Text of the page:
But that still wouldn't be totally damning if it had critical and useful information on it. To a small degree it in fact does, which is nice. It has some typically used strength check numbers, common attack roll modifiers, and whether or not some fundamental actions create attacks of opportunity. All handy. What's not handy is what else they choose to and not to give you. What they don't give you is equally used information like feat or spell effects, common "throw away" encounter monsters or random monster encounter charts, reminders on encounter matters (facing, flankings, etc.), or other critical and commonly referenced material. What they give you instead are stats for every single standard weapon and armor type in Arcana Unearthed, common item hardness, spotting distance modifiers, and the percentages of your base speed you are moving at in different stepping speeds (walking, hustling, running, etc.).
Now, I don't know about you, but personally I would much rather know the effects of combat feats and spells than (and I'm pulling these straight off the screen): 1) the damage of a Spryte javelin, 2) your spotting distance indoors (line of site, in case you couldn't guess), 3) the spotting difficulty in total darkness (impossible, in case you didn't know that one either), 4) the hardness…and I swear to the High Monkey I'm not making this up…the hardness of A) rope, B) glass, and C) paper.
Yup, that's right, Monte Cook-the man who won't stop telling us he helped write D&D 3rd Edition in all his self advertising genius-- thinks that it's more valuable that you know how many hit points a phone book has than you know what damage a fireball does or what advantage the spring attack feat gives you. Hmm. No wonder they needed a version 3.5 a year after hitting market. 2 out of 5
Layout and Presentation: Though oddly small compared to the overall height of the screen, the painted art that adorns the screen is actually quite nice and depicts random inspirational scenes from the Arcana Unearthed world. Definitely not something I'd mind starting at for gaming session after gaming session, which is nice. What's a little less nice is that they are all recycled from the AU core book and that the bulk of the illustrations in the included player's guide are little more than pencil drafts of the painted works, which is a bit of a cop out. As for layout, both the screen and guide are well organized and have information presented more or less in a logical manner. There are a few oddities in how the weapons and modifiers are spread out but it's nothing you can't adapt to. 3 out of 5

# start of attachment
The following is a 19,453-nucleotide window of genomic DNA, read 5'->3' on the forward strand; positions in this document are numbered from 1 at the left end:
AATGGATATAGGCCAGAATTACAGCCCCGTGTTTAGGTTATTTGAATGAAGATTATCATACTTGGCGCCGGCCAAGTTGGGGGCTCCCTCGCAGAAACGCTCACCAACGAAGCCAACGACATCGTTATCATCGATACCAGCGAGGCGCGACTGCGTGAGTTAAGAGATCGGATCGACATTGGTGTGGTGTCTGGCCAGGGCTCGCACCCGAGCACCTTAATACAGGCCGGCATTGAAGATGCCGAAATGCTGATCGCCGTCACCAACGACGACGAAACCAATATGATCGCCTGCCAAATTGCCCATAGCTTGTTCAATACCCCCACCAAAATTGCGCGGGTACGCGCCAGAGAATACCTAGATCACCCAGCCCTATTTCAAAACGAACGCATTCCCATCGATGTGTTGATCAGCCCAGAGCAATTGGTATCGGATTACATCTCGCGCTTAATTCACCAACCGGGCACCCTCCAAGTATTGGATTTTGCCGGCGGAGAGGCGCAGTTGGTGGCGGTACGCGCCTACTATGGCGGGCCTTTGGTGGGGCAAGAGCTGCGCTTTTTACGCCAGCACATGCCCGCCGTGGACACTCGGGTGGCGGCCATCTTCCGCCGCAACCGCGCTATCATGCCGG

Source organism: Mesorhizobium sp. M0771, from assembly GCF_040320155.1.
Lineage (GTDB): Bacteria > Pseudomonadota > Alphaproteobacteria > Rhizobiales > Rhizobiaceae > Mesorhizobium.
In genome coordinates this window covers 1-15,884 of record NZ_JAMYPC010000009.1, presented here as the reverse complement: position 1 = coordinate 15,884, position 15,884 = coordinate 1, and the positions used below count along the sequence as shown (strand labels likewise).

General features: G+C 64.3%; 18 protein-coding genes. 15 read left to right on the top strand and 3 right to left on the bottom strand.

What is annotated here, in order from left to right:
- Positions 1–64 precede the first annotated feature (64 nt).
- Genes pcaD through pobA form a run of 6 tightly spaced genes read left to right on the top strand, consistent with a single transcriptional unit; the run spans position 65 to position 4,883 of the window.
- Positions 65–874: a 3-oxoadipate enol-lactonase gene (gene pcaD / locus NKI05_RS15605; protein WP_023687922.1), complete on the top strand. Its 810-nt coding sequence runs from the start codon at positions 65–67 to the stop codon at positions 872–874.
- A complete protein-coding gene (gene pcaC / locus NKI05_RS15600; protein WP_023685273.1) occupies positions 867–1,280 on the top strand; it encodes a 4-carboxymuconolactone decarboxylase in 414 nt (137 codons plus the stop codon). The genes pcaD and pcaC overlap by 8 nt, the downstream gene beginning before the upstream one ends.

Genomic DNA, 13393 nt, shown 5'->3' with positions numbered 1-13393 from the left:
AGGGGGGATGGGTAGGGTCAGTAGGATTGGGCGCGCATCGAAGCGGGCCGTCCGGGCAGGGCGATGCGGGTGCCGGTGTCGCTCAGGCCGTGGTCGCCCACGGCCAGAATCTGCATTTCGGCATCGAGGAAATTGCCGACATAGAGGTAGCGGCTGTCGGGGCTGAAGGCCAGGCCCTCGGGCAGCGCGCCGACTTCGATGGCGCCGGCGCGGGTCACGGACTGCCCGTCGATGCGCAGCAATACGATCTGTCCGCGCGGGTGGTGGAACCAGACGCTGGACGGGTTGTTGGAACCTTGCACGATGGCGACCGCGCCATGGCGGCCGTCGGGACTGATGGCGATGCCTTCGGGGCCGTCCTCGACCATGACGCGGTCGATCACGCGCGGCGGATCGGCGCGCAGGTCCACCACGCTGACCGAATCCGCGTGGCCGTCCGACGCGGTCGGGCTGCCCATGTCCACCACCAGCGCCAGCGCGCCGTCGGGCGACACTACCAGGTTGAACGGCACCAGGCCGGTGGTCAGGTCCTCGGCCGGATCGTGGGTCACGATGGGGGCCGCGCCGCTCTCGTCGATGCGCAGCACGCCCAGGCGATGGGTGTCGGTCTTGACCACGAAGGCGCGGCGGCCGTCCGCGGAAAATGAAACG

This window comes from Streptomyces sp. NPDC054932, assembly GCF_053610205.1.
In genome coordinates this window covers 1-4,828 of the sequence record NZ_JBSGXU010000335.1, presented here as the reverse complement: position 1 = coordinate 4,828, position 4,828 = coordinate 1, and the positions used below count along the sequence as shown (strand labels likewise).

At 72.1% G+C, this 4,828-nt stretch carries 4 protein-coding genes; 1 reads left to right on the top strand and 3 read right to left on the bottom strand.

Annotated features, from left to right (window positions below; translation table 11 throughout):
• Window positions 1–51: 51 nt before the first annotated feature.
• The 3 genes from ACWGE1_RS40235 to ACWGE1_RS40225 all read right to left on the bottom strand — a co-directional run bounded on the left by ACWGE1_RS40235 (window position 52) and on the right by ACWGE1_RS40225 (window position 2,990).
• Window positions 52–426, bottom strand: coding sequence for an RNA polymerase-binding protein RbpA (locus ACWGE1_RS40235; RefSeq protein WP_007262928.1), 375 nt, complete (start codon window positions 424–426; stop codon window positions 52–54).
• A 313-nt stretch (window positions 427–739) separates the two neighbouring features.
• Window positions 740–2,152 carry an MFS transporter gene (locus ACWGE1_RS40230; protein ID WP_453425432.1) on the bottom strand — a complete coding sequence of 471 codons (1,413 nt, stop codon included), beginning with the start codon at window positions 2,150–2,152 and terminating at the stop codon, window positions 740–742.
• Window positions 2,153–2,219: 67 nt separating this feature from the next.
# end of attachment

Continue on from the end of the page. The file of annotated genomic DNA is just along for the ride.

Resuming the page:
Value vs. Cost: Retailing for a reasonable $15.95, the asking price isn't exorbitant vs. what you're getting. The problem is that so much of what you're getting you simply don't need (seriously? The hit points of a stack of paper? C'mon!) or comes at the cost of other much more useful information. 3 out of 5
|Well, only half of what it gives you on the screen is even remotely useful (we tracked how much of the info we used over a 6 game period…and saying "half" is generous, trust me), the screen is too small to effectively "screen", the player's guide is nigh unto worthless, and the player's reference card is only applicable if you're DM plays it robot-straight in determining DCs. Goody.|
The Good: The art is nice and some of the info is useful.
The Bad: But most of it is not worth having.
The Overall Ugly: There's a ton of 3rd party DM's screens out there. Pick one of them.
What it's Worth: A couple of bucks if you're hurtin' for a screen.